Nanotechnology: Recent innovations in nanotechnology have transformed a number of scientific and industrial areas including the food industry. Applications of nanotechnology have emerged with increasing need of nanoparticle uses in various fields of food science and food microbiology, including food processing, food packaging, functional food development, food safety, detection of foodborne pathogens, and shelf-life extension of food and/or food products- ProNano foods consultancy


History of Nanotechnology

Over the past few decades, nanotechnology has increasingly been considered as to be attractive technology that has revolutionized the food sector. It is a technology on the nanometer scale and deals with the atoms, molecules, or the macromolecules with the size of approximately 1–100 nm to create and use materials that have novel properties. The created nanomaterials possess one or more external dimensions, or an internal structure, on the scale from 1 to 100 nm that allowed the observation and manipulation of matter at the nanoscale.

It is observed that these materials have unique properties unlike their macroscale counterparts due to the high surface to volume ratio and other novel physiochemical properties like color, solubility, strength, diffusivity, toxicity, magnetic, optical, thermodynamic, etc. (Rai et al., 2009; Gupta et al., 2016). Nanotechnology has brought new industrial revolution and both developed and developing countries are interested in investing more in this technology (Qureshi et al., 2012).

Therefore, nanotechnology offers a wide range of opportunities for the development and application of structures, materials, or system with new properties in various areas like agriculture, food, and medicine, etc.

Nanotechnology in Food Processing:

The nanostructured food ingredients are being developed with the claims that they offer improved taste, texture, and consistency (Cientifica Report, 2006). Nanotechnology increasing the shelf-life of different kinds of food materials and also help brought down the extent of wastage of food due to microbial infestation (Pradhan et al., 2015). Nowadays nanocarriers are being utilized as delivery systems to carry food additives in food products without disturbing their basic morphology.

Particle size may directly affect the delivery of any bioactive compound to various sites within the body as it was noticed that in some cell lines, only submicron nanoparticles can be absorbed efficiently but not the larger size micro-particles (Ezhilarasi et al., 2013). An ideal delivery system is supposed to have following properties: (i) able to deliver the active compound precisely at the target place (ii) ensure availability at a target time and specific rate, and (iii) efficient to maintain active compounds at suitable levels for long periods of time (in storage condition).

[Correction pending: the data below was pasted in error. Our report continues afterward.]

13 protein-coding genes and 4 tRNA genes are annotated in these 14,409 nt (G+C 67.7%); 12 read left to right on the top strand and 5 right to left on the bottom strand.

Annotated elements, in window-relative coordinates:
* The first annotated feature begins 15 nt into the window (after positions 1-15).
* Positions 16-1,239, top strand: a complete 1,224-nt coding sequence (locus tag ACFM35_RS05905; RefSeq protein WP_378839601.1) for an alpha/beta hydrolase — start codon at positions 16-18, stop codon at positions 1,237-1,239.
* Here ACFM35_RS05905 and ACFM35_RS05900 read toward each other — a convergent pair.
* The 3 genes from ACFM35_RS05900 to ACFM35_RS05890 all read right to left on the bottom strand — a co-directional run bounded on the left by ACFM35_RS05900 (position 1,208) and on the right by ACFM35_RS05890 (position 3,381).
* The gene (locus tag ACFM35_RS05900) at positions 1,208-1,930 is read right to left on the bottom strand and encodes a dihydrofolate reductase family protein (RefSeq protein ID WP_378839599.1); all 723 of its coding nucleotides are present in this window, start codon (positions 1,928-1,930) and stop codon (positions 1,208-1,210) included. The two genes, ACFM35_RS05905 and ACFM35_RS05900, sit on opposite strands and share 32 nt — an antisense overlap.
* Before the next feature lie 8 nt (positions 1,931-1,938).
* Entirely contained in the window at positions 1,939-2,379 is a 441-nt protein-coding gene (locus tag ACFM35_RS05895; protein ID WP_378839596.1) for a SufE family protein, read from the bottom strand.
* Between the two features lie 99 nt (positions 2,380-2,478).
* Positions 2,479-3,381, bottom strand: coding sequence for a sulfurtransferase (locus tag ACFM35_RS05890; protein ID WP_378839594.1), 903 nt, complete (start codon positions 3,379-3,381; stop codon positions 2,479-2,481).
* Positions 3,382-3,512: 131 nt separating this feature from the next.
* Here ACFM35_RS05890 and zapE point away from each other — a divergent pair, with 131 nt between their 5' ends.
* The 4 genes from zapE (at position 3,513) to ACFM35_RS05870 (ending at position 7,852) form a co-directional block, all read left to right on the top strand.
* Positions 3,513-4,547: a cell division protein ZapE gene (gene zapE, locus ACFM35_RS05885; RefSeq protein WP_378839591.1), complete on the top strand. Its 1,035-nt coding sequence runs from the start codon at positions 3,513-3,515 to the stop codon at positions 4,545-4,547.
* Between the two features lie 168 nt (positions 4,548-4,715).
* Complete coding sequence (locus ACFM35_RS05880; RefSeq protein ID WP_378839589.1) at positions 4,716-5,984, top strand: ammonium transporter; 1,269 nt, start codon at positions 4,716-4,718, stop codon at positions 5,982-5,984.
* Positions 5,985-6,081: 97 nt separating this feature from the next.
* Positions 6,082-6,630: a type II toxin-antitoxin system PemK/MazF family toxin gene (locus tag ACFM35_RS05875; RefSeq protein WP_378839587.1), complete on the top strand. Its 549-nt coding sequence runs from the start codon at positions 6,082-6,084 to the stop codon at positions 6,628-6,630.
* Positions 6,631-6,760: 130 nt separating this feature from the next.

Nanotechnology being applied in the formation of encapsulation, emulsions, biopolymer matrices, simple solutions, and association colloids offers efficient delivery systems with all the above-mentioned qualities. Nano polymers are trying to replace conventional materials in food packaging. Nanosensors can be used to prove the presence of contaminants, mycotoxins, and microorganisms in food (Bratovčić, 2015).

Nanoparticles have better properties for encapsulation and release efficiency than traditional encapsulation systems. Nanoencapsulations mask odors or tastes, control interactions of active ingredients with the food matrix, control the release of the active agents, ensure availability at a target time and specific rate, and protect them from moisture, heat (Ubbink and Kruger, 2006), chemical, or biological degradation during processing, storage, and utilization, and also exhibit compatibility with other compounds in the system (Weiss et al., 2006).

Moreover, these delivery systems possess the ability to penetrate deeply into tissues due to their smaller size and thus allow efficient delivery of active compounds to target sites in the body (Lamprecht et al., 2004). Various synthetic and natural polymer-based encapsulating delivery systems have been elaborated for the improved bioavailability and preservation of the active food components.

Further, the importance of nanotechnology in food processing can be evaluated by considering its role in the improvement of food products in terms of (i) food texture, (ii) food appearance, (iii) food taste, (iv) nutritional value of the food, and (v) food shelf-life. It is a matter of fact that surprisingly nanotechnology not only touches all the above-mentioned aspects but has also brought about significant alterations in food products providing them novel qualities.


Safety Issues:

Besides a lot of advantages of nanotechnology to the food industry, safety issues associated with the nanomaterial cannot be neglected. Many researchers discussed safety concerns associated with nanomaterial giving emphasis on the possibility of nanoparticles migrate from the packaging material into the food and their impact on consumer’s health (Bradley et al., 2011; Jain et al., 2016). Although a material is being considered as GRAS (generally regarded as safe) substance, additional studies must be acquired to examine the risk of its nano counterparts because the physiochemical properties in nanostates are completely different from that are in macrostate.


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